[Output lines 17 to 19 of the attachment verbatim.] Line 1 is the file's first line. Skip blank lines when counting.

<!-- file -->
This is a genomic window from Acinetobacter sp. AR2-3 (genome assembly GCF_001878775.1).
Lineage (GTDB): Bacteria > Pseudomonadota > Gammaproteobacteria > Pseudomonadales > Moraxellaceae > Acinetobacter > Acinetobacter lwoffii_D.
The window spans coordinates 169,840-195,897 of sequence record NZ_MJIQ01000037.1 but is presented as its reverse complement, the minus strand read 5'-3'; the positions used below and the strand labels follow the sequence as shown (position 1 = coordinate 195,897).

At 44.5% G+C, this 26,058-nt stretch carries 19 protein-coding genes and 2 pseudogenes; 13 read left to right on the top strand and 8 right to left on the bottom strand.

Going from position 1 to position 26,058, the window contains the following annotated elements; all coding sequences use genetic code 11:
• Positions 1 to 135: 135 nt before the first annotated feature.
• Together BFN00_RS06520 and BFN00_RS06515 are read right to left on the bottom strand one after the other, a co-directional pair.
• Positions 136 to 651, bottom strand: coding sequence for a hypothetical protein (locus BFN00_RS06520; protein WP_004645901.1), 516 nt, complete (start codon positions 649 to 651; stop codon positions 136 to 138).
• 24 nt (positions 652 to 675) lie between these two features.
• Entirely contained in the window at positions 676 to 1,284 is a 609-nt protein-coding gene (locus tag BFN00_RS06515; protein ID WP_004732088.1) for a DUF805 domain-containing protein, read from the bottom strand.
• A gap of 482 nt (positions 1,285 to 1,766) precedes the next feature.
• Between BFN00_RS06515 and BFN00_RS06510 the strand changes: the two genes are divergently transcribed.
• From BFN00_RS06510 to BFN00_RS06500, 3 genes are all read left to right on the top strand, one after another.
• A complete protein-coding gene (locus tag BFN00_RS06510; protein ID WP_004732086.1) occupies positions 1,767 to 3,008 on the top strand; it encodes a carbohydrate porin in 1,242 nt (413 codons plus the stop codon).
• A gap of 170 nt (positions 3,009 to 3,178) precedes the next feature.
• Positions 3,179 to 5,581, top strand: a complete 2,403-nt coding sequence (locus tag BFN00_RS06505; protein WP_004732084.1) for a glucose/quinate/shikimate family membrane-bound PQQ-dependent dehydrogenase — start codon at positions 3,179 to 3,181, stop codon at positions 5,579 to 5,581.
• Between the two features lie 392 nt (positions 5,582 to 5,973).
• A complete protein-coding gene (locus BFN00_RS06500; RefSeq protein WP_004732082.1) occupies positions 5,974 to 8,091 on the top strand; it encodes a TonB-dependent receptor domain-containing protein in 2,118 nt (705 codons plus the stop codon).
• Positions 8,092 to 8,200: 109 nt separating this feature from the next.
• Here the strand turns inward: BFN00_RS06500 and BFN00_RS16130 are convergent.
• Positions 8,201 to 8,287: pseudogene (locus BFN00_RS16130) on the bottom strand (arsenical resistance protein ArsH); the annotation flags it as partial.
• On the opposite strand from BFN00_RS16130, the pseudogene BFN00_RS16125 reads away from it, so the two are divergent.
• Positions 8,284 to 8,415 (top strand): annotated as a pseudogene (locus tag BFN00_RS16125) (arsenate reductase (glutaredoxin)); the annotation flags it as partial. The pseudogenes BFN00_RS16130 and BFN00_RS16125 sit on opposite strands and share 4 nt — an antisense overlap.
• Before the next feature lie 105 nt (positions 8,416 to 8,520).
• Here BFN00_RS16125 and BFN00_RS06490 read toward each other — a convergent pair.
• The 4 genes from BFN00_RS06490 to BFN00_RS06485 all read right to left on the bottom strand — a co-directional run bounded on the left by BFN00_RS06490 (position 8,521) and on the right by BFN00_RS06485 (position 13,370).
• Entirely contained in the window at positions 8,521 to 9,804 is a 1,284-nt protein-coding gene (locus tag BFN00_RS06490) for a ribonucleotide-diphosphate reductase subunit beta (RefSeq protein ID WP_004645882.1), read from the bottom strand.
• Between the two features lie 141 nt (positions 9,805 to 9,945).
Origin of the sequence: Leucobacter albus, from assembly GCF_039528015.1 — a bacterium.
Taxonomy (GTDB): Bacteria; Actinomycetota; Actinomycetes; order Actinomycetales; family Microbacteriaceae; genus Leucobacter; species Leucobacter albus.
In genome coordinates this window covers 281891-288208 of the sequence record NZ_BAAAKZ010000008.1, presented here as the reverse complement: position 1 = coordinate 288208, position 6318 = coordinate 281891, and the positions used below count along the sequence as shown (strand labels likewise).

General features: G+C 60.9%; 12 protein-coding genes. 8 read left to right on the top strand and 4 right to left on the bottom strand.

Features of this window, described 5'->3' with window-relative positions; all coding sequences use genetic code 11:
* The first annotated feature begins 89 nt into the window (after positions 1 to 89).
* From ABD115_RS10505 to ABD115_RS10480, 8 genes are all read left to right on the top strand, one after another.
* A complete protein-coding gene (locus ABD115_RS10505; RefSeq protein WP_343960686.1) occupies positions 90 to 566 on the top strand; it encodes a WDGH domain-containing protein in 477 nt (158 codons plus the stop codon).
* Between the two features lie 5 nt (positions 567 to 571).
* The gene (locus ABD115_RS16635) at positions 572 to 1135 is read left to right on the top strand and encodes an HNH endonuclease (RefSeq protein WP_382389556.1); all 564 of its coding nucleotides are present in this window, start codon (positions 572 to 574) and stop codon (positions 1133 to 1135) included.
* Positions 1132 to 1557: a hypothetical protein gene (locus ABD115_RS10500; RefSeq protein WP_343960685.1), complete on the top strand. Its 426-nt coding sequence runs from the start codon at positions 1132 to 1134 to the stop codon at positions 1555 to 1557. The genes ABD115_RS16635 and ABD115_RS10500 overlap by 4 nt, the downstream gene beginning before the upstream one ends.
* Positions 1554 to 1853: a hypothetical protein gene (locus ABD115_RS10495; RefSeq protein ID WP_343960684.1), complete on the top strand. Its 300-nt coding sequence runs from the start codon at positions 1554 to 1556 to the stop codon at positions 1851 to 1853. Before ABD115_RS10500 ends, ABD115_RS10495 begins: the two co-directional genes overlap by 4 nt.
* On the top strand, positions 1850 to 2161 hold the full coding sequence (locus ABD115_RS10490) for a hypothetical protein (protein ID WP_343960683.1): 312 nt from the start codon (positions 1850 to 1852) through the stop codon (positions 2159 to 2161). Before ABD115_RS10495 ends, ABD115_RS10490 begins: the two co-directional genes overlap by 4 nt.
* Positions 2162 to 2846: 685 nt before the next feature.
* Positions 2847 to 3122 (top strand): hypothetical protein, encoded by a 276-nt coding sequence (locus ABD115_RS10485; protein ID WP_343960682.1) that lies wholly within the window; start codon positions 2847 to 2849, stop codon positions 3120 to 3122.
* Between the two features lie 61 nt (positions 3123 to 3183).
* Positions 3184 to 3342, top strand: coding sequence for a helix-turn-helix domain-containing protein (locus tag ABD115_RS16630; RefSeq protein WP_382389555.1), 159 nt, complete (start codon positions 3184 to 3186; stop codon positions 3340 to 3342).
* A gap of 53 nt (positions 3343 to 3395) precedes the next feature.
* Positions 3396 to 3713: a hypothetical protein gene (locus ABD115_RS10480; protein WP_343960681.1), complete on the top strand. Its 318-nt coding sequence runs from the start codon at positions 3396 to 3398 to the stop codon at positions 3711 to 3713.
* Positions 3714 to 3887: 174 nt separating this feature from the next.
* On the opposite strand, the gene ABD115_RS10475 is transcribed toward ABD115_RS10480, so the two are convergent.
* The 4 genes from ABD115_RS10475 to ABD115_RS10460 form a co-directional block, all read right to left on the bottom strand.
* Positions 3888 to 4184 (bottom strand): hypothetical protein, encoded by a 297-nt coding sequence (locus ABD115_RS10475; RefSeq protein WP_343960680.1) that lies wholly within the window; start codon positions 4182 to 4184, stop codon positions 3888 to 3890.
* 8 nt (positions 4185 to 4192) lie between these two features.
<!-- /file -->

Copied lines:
• Between the two features lie 392 nt (positions 5,582 to 5,973).
• A complete protein-coding gene (locus BFN00_RS06500; RefSeq protein WP_004732082.1) occupies positions 5,974 to 8,091 on the top strand; it encodes a TonB-dependent receptor domain-containing protein in 2,118 nt (705 codons plus the stop codon).
• Positions 8,092 to 8,200: 109 nt separating this feature from the next.